TALLAHASSEE, Florida (USA Today)— For three years, Blake Collins and his husband Samuel McGee have been fighting a roach invasion in their apartment near the campus of Florida State University.
“They’re crawling on our bed sheets, they’re crawling on our mattress,” Collins said.
They’d come out of the light bulb sockets. A bowl with dog food would shortly attract dozens of German roaches. Collins once stayed up to pick roaches off McGee as he was asleep recovering from surgery, he said.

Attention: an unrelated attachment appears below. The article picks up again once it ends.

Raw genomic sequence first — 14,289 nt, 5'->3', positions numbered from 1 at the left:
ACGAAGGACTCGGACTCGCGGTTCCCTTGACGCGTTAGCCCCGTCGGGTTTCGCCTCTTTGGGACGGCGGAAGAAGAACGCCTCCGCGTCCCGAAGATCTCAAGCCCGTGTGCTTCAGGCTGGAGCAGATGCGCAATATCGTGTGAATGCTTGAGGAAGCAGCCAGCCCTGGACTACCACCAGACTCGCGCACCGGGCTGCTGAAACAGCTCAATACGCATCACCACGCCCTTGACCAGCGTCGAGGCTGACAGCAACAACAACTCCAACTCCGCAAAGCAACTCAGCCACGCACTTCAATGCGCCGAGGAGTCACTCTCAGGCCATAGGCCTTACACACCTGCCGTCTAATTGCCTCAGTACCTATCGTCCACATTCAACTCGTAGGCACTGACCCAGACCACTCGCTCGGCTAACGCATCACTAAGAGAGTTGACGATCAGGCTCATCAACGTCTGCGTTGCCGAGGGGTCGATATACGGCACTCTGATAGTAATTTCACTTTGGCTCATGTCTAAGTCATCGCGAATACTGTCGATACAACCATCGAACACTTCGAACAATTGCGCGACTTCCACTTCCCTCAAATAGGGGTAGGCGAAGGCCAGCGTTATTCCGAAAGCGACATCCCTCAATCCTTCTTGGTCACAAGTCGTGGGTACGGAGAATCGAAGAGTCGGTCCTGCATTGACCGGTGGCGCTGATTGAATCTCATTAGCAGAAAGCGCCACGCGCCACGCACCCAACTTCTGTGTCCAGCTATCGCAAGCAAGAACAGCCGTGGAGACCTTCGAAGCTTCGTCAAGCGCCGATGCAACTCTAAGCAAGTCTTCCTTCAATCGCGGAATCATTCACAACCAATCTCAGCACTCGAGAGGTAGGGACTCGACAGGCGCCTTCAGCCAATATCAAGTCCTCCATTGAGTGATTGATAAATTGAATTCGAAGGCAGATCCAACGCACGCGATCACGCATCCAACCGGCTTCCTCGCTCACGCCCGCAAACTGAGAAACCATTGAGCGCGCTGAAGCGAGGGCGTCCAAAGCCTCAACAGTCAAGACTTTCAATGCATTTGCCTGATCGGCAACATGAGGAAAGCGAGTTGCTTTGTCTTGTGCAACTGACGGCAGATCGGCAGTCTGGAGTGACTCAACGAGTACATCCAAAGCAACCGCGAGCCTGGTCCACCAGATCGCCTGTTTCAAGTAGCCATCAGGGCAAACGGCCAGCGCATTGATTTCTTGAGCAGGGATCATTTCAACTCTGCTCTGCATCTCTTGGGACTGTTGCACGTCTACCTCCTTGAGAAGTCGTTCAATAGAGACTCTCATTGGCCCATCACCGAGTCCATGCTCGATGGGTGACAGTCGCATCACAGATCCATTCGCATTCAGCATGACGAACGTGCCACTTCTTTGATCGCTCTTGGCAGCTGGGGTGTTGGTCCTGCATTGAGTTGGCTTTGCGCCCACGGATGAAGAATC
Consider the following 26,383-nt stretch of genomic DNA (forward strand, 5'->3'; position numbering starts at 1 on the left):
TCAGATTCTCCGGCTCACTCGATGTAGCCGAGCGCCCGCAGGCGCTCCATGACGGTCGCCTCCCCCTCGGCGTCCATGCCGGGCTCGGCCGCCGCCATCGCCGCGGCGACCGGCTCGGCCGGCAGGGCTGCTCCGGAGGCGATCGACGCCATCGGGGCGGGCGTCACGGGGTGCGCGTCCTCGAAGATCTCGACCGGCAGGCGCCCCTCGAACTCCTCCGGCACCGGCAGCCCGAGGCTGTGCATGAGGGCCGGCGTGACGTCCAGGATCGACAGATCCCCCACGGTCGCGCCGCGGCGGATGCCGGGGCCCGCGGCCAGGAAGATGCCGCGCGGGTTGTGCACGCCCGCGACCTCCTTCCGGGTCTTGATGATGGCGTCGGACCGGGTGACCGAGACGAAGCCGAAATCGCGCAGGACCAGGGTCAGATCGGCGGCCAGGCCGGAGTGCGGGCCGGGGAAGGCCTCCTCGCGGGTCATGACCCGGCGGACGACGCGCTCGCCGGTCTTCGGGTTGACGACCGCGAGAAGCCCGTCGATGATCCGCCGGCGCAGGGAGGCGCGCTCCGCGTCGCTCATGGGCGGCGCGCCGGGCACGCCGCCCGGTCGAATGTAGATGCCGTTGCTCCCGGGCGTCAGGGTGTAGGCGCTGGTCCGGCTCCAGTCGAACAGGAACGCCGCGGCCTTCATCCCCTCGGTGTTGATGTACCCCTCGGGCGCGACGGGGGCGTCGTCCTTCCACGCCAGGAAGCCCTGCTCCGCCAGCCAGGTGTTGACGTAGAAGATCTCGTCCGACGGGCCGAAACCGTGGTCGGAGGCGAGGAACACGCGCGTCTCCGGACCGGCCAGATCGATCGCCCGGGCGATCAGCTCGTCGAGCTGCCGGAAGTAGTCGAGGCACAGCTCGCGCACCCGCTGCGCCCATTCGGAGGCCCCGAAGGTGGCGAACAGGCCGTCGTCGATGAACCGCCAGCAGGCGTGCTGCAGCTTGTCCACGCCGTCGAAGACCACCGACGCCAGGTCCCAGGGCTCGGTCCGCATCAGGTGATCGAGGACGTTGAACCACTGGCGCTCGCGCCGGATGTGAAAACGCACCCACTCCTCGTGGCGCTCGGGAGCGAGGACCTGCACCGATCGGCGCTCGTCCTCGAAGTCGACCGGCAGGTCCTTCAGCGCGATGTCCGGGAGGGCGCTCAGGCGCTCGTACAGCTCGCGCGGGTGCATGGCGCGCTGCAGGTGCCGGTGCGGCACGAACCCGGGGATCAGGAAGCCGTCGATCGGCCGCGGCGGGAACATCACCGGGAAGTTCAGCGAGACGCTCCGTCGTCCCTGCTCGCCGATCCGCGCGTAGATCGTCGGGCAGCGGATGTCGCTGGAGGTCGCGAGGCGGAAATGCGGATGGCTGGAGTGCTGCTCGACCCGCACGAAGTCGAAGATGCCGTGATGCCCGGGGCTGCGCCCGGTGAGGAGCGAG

But last week, the pest problem reached its peak: Collins woke up at 5 a.m. to a roach rustling inside his ear.
“A roach was burrowing inside of my head,” he said. “I could hear his legs inside me. It felt like someone was shoving a Q-tip all the way inside my head and there was nothing I could do to stop it.”
He went to the hospital, where a doctor used a syringe to put lidocaine, a numbing medication, inside his ear to kill the roach — which also had laid an egg.
“I heard it die in my head,” Collins said. “When he poured the lidocaine in, I could feel him go super, super fast, kicking and try to dig its way out, and a faint little squeal and then two minutes later, it just stopped and he died.”